I am going to wear you out! And you’ll love it. The goal of all my workshops is to get people in the best locations possible, whatever it takes to be safe and get great photographs. We just wrapped up a workshop in Glacier National Park, Montana and due to COVID had to change our accommodations from one side of the park to the other. This added quite a bit of driving time but none of our clients complained. We would get back after midnight and be out the door again at 4am. No exaggeration everyone was running on three hours of sleep each night and getting a nap in the afternoon to catch up. And everyone was happy to be out catching the best light of the day. Now that certainly isn’t the norm but our group was excited to be there and rolled with the changes. The truth is that people still want an escape, more now than ever. And to be responsible about the virus when traveling. We are a number of months into this now and people have made up their minds and get the reality of the situation. But it isn’t going to stop many people from living their lives and every single person that came out with us was glad that they did as it helped them feel kind of normal for a week doing what they love.
You’re due to guide a photography workshop in Iceland with another incredible landscape photographer, John Weatherby. Given the current travel restrictions with COVID-19, how will this workshop be impacted? If it does go ahead, what can photographers hope to shoot, besides the Northern Lights and ice caves?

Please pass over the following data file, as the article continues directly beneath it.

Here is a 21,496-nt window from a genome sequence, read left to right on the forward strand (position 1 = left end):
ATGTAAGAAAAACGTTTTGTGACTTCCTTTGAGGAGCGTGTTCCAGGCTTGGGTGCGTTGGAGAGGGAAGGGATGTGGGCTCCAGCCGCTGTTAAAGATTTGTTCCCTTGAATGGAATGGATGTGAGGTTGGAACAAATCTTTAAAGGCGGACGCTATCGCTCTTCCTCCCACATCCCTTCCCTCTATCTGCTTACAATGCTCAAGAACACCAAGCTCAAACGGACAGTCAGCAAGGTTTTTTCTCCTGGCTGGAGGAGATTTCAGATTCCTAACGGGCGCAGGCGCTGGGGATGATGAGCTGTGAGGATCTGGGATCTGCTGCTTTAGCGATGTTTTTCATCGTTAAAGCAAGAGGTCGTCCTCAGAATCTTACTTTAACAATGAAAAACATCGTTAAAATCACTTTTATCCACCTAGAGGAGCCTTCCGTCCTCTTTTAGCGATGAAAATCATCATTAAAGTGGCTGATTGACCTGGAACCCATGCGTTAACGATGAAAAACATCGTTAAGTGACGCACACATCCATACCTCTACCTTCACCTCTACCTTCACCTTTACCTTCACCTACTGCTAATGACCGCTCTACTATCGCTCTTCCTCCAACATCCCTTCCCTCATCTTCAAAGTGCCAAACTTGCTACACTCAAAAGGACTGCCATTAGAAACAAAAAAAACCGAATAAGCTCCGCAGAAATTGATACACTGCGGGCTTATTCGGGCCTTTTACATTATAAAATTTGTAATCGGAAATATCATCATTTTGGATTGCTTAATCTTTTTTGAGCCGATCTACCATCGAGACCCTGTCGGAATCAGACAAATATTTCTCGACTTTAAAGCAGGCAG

Given the short time period we have now, how the USA has handled this virus, and the uncertainty around travel from the USA, this workshop will very likely have to be cancelled which we are very disappointed about. BUT if we can somehow pull it off we will be traveling along the southern coast end to end. Last year we ran our group pretty hard, chasing the lights and driving 2-3 hours each night in search of clear skies. Our clients were downright giddy on many nights shooting the aurora! We pushed this workshop back to November for longer nights (and hopefully more sleep) and I’m sure it will be another great adventure if we can make it happen. That’s a big if right now though.
Many photography workshops are currently on hold due to COVID-19. Photo by: 'Chris Byrne'.
How do you juggle environmental concerns when guiding a photography workshop?
My goal is to instil a sense of responsibility with my clients. It isn’t always about getting the shot. We stay on paths and spread out when bushwhacking so we don’t create new ones. I do what I can to make my clients think about being better stewards of nature while creating beautiful imagery. It helps that nature photographers already have a greater appreciation for the landscape so nudging them in a direction and explaining good practices sinks in a bit easier than the general public.
Chris has a goal to instil ra sense of responsibility with his clients. Photo by: 'Chris Byrne'.
Thank you for sharing your thoughts with us today. Finally, if you could share some words of wisdom or your top photography tip, what would it be?
My advice is simple and it is this: You don’t know unless you go! You can look at all the weather apps and do as much research as you want on a place. But at some point you just need to pack your bag and go see for yourself. I take all weather apps with a grain of salt as so often the forecasts have looked undesirable but I’m there anyway and end up with some surprising and beautiful conditions. And I’d rather be outside with crappy weather trying to find something to photograph than inside staring at my phone under the fluorescent lights any day of the week!